Here at Small Acorn it never ceases to amaze us how fucking brilliant brains are. Mums’ brains, dads’ brains and baby brains – we’ve covered them all – today we’re poking around in the world of baby brains once again
Previous weeks have shown us that mums really can suffer from “mumnesia” and may actually lose some grey matter from the memory centre of their brains (week 97) and dads can make actually make new neurones (91).
Babies’ brains are by far the most amazing of them all – they can make over a quarter of a million neurons every minute (83) and are born with over 1 billion of them (95). In adults, our brain only accounts for 2% of our entire weight, in babies it’s over 10% (56) and these brains are super consumers of energy using around 60% of a baby’s entire available energy(110).
Whilst these fascinatingly complex, yet tiny, baby brains grow at an amazing rate and consume vast amounts of energy to do it, they are delicate and susceptible to their surroundings – they can be affected by hot showers whilst in utero (112), brain damage can occur if their fathers aren’t present (118) and they can be reshaped by the stresses its mother experiences during pregnancy (122).
By the time a child reaches its third birthday, its brain will have reached 80% of its adult size (62) and each and every one of the billion neurones will have made many, many thousands of synaptic connections. If we were to tally up each one of these synapses we would get to the crazy big number of 1 QUADRILLION!!
One quadrillion is number that’s hard to get your teeth into – in old British it would have been a thousand billion (but that’s an old British billion that’s now known as a trillion), it was also known as a billiard, it’s 10¹⁵, a million billion or quite simply – 1 followed by 15 zeros.
Let’s think of it as a distance, in mm – A million millimetres is a kilometre, a billion mms is 1000 kilometre or around 600 miles, a trillion millimetres (that’s 1 followed by 12 zeros) would get you around the world 25 times, whereas a quadrillion millimetres would get you around the world 25 thousand times or get you 3 return tickets to the sun – although I’m not sure you’d be returning!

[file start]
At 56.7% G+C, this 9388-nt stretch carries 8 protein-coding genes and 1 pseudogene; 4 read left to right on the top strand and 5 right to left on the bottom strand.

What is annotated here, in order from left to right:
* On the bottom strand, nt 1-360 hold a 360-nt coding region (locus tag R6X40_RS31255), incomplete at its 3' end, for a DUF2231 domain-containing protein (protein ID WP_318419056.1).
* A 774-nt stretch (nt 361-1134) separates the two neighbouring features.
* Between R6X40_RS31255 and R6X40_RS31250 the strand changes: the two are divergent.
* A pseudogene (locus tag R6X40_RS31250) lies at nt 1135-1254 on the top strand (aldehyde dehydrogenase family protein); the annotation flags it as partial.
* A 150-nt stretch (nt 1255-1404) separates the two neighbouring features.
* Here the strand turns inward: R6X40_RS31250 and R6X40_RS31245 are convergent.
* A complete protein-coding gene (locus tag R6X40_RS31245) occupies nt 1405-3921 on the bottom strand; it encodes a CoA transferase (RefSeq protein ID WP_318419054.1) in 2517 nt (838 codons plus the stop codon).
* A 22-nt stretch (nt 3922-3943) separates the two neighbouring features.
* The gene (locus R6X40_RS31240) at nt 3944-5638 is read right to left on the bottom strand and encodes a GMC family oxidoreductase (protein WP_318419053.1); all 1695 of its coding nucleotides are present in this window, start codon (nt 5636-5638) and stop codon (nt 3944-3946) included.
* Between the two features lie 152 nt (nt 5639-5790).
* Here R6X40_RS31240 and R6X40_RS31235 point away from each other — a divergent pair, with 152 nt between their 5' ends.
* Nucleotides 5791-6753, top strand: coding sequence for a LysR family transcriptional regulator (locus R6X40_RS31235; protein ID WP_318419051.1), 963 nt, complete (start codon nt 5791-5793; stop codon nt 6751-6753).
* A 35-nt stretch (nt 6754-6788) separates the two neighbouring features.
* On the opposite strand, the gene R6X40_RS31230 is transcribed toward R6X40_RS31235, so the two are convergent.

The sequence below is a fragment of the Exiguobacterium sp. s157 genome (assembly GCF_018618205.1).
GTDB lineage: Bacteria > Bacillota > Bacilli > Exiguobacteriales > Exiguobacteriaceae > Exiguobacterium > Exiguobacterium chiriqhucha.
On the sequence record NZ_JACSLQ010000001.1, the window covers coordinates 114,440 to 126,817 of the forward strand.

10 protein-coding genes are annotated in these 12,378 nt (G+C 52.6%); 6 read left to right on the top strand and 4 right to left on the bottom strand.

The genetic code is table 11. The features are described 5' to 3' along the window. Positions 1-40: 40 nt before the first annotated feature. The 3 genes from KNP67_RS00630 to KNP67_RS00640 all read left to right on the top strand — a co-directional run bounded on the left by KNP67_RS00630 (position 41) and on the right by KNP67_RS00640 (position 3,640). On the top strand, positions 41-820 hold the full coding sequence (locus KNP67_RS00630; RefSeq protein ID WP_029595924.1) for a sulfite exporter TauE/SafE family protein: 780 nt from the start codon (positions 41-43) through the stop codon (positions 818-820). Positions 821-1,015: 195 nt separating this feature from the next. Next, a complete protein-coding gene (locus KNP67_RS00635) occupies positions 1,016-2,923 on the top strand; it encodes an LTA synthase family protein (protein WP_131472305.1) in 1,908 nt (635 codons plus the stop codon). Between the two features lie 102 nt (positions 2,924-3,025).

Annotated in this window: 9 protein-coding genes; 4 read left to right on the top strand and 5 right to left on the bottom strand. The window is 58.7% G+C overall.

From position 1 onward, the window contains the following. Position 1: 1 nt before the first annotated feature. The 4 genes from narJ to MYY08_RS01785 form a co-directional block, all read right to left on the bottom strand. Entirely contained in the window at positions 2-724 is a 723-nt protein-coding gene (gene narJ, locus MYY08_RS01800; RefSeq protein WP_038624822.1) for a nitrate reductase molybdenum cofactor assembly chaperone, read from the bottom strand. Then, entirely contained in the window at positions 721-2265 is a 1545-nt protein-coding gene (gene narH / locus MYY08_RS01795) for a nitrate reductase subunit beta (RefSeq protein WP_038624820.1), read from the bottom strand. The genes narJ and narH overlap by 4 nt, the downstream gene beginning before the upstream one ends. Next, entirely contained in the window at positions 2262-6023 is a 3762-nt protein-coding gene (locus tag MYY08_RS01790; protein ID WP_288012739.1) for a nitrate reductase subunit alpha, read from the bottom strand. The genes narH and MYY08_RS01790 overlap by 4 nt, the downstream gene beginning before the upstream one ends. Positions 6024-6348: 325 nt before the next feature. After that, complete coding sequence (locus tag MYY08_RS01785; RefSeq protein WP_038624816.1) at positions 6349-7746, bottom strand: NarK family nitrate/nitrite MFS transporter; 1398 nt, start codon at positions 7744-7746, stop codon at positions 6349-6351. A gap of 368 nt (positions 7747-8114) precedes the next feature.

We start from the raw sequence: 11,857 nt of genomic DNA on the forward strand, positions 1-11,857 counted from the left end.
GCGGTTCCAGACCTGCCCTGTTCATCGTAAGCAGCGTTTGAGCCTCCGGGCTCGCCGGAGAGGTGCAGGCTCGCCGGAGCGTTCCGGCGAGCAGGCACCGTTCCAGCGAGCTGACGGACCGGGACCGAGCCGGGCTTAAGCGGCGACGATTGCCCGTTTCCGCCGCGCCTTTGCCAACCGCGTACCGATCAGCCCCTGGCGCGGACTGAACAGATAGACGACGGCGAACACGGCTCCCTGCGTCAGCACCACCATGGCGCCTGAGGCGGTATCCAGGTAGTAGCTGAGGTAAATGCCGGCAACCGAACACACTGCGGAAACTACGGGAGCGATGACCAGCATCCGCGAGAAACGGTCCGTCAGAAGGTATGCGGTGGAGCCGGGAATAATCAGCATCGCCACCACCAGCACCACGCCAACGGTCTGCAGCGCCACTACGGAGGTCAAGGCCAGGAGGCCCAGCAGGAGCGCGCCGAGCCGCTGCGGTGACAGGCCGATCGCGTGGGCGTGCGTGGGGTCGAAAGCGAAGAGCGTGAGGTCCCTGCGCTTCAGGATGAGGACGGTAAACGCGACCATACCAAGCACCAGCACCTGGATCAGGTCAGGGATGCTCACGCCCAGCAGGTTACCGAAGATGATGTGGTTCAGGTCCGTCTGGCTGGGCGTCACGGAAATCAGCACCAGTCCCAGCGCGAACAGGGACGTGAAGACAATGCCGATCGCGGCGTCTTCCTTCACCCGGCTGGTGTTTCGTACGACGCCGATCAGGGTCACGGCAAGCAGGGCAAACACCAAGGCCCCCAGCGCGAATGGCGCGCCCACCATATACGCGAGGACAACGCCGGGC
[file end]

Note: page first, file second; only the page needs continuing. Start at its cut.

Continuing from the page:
We could also look at it in seconds – a million seconds is 12 days, a billion is 30 years, whereas a quadrillion seconds would be 3 million decades.
A quadrillion is thought to be approximately the number of ants alive on earth. The biomass of all these ants is thought to be approximately the same as the entire human race.
At the age of three is when our brains are at their highest synaptic density, the time when we have the very most neuronal connections… Ever! From that point onward we will be subjected to synaptic pruning, a process that eliminates weak interconnections in the brain and allows our brains to become more efficient.
We will have weak and strong synapses at many points in our lives and, especially before we turn 30, the weaker ones will be pruned. To strengthen synapses, repetition is critical and is the reason why children feel the need to do the same thing over and over and over – they are actively strengthening those associated synapses, if they didn’t these areas would be pruned. Strong synapses allow better learning within a particular area, while weaker synapses make future learning more difficult.
All these crazy numbers just illustrate one thing, a child’s brain is fucking amazing and that they are probably far more capable than many of us realise. The first three years is when much of a child’s brain taking shape with limitless potential. It is during this period that we lay the basis of who they later become and is why we’re so often heard spouting how critically important these years are.
Whilst many of us don’t have an autobiographical memory before the age of three, we do have a memory of it – for it became the very foundations of everything that we became.